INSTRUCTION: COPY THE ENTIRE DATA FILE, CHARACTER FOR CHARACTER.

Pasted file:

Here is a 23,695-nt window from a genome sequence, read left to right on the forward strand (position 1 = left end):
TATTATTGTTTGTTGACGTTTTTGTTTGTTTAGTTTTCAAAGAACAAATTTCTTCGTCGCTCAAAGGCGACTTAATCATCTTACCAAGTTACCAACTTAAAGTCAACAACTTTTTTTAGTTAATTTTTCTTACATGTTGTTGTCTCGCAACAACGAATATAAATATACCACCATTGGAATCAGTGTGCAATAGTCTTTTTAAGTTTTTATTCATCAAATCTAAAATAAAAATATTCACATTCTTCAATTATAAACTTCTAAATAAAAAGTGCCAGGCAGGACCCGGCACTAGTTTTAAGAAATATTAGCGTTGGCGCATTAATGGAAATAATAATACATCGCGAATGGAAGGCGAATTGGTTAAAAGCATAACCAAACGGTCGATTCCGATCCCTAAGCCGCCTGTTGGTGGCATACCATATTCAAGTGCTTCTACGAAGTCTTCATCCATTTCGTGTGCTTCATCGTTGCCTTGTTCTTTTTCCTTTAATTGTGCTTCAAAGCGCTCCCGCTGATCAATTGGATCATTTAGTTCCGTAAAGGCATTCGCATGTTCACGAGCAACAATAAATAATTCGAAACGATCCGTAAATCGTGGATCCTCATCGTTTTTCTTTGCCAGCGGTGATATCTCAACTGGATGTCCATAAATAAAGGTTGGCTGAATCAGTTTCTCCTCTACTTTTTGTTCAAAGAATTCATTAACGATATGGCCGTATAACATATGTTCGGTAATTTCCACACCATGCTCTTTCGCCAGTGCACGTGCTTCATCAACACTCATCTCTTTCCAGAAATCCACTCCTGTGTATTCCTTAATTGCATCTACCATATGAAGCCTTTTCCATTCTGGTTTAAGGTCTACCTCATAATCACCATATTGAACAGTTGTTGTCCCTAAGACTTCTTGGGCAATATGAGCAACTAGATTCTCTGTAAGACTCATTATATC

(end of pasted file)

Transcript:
Here is a 23,695-nt window from a genome sequence, read left to right on the forward strand (position 1 = left end):
TATTATTGTTTGTTGACGTTTTTGTTTGTTTAGTTTTCAAAGAACAAATTTCTTCGTCGCTCAAAGGCGACTTAATCATCTTACCAAGTTACCAACTTAAAGTCAACAACTTTTTTTAGTTAATTTTTCTTACATGTTGTTGTCTCGCAACAACGAATATAAATATACCACCATTGGAATCAGTGTGCAATAGTCTTTTTAAGTTTTTATTCATCAAATCTAAAATAAAAATATTCACATTCTTCAATTATAAACTTCTAAATAAAAAGTGCCAGGCAGGACCCGGCACTAGTTTTAAGAAATATTAGCGTTGGCGCATTAATGGAAATAATAATACATCGCGAATGGAAGGCGAATTGGTTAAAAGCATAACCAAACGGTCGATTCCGATCCCTAAGCCGCCTGTTGGTGGCATACCATATTCAAGTGCTTCTACGAAGTCTTCATCCATTTCGTGTGCTTCATCGTTGCCTTGTTCTTTTTCCTTTAATTGTGCTTCAAAGCGCTCCCGCTGATCAATTGGATCATTTAGTTCCGTAAAGGCATTCGCATGTTCACGAGCAACAATAAATAATTCGAAACGATCCGTAAATCGTGGATCCTCATCGTTTTTCTTTGCCAGCGGTGATATCTCAACTGGATGTCCATAAATAAAGGTTGGCTGAATCAGTTTCTCCTCTACTTTTTGTTCAAAGAATTCATTAACGATATGGCCGTATAACATATGTTCGGTAATTTCCACACCATGCTCTTTCGCCAGTGCACGTGCTTCATCAACACTCATCTCTTTCCAGAAATCCACTCCTGTGTATTCCTTAATTGCATCTACCATATGAAGCCTTTTCCATTCTGGTTTAAGGTCTACCTCATAATCACCATATTGAACAGTTGTTGTCCCTAAGACTTCTTGGGCAATATGAGCAACTAGATTCTCTGTAAGACTCATTATATC